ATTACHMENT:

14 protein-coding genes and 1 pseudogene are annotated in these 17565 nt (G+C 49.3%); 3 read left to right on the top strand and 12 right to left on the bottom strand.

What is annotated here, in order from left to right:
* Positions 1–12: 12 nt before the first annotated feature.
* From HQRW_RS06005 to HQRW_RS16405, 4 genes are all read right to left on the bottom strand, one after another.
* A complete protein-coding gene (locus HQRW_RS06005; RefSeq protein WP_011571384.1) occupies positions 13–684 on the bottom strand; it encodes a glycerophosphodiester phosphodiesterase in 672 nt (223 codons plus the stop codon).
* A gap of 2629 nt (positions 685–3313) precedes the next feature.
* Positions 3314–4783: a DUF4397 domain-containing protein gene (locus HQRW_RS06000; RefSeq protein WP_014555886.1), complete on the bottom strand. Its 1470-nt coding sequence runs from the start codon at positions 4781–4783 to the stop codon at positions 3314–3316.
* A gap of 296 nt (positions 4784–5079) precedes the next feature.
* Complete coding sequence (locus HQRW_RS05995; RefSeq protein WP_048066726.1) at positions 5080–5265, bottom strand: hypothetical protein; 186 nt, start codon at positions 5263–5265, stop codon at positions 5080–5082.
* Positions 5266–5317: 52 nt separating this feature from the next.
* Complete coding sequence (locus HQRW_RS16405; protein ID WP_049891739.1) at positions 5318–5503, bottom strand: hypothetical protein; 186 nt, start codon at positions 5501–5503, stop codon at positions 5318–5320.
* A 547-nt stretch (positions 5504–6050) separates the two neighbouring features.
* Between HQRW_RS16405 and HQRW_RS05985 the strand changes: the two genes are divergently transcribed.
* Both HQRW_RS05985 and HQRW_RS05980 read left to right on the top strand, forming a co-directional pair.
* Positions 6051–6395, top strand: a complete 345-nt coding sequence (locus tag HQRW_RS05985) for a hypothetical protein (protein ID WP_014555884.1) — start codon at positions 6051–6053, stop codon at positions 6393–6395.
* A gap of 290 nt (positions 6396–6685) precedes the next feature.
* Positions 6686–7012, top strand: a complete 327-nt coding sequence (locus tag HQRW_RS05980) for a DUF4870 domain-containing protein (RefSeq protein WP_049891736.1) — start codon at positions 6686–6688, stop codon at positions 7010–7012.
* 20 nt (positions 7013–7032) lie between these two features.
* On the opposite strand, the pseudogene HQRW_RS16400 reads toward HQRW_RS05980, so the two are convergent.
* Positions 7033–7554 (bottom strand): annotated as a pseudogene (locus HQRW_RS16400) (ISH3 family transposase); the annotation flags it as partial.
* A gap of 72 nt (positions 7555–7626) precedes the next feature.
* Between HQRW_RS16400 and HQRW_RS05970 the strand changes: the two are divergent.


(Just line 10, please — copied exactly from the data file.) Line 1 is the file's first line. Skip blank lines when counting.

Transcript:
* Positions 5266–5317: 52 nt separating this feature from the next.